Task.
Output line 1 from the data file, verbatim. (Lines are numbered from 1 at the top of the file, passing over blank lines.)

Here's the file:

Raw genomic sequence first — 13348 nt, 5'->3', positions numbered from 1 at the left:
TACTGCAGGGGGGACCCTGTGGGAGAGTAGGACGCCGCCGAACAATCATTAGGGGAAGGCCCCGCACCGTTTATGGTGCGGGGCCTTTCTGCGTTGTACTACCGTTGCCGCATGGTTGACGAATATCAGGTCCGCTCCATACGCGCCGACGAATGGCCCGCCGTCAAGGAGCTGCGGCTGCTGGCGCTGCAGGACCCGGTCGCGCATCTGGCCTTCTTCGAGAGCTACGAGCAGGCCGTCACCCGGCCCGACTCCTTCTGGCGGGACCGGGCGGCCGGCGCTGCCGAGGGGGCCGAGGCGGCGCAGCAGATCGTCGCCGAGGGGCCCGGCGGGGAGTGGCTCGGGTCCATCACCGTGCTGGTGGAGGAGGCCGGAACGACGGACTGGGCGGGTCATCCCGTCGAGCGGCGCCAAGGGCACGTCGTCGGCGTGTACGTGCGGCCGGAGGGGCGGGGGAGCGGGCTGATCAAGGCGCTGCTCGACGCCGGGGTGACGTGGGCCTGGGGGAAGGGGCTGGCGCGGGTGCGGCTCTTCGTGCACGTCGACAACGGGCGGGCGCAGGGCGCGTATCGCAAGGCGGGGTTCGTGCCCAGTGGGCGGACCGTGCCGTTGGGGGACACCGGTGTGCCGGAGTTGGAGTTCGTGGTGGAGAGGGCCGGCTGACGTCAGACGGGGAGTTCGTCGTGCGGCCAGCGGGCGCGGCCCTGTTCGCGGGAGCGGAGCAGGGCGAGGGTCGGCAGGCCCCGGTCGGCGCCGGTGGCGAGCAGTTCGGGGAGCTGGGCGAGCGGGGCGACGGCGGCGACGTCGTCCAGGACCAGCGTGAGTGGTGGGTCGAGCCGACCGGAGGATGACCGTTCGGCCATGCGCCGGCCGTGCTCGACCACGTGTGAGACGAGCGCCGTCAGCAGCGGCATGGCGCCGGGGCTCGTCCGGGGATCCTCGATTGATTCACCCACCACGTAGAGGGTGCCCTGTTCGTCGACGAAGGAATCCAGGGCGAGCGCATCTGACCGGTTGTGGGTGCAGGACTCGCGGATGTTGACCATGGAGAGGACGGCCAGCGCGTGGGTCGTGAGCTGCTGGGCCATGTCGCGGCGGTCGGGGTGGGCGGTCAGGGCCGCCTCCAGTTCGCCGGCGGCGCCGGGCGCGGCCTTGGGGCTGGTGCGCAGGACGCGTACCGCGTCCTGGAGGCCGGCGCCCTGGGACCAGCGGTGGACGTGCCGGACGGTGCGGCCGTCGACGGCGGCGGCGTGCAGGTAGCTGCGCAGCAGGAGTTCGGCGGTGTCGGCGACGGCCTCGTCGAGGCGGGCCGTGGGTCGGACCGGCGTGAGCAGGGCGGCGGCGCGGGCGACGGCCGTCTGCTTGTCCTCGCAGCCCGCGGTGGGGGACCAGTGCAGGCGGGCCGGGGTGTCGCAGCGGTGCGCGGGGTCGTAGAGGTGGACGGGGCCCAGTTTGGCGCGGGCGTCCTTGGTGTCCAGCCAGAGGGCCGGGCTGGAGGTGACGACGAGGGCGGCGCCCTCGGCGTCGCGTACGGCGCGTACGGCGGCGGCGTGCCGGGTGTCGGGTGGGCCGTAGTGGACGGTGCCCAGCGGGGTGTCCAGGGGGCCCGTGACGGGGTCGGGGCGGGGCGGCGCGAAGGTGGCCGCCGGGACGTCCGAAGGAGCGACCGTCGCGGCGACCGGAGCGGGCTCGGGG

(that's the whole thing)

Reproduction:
Raw genomic sequence first — 13348 nt, 5'->3', positions numbered from 1 at the left: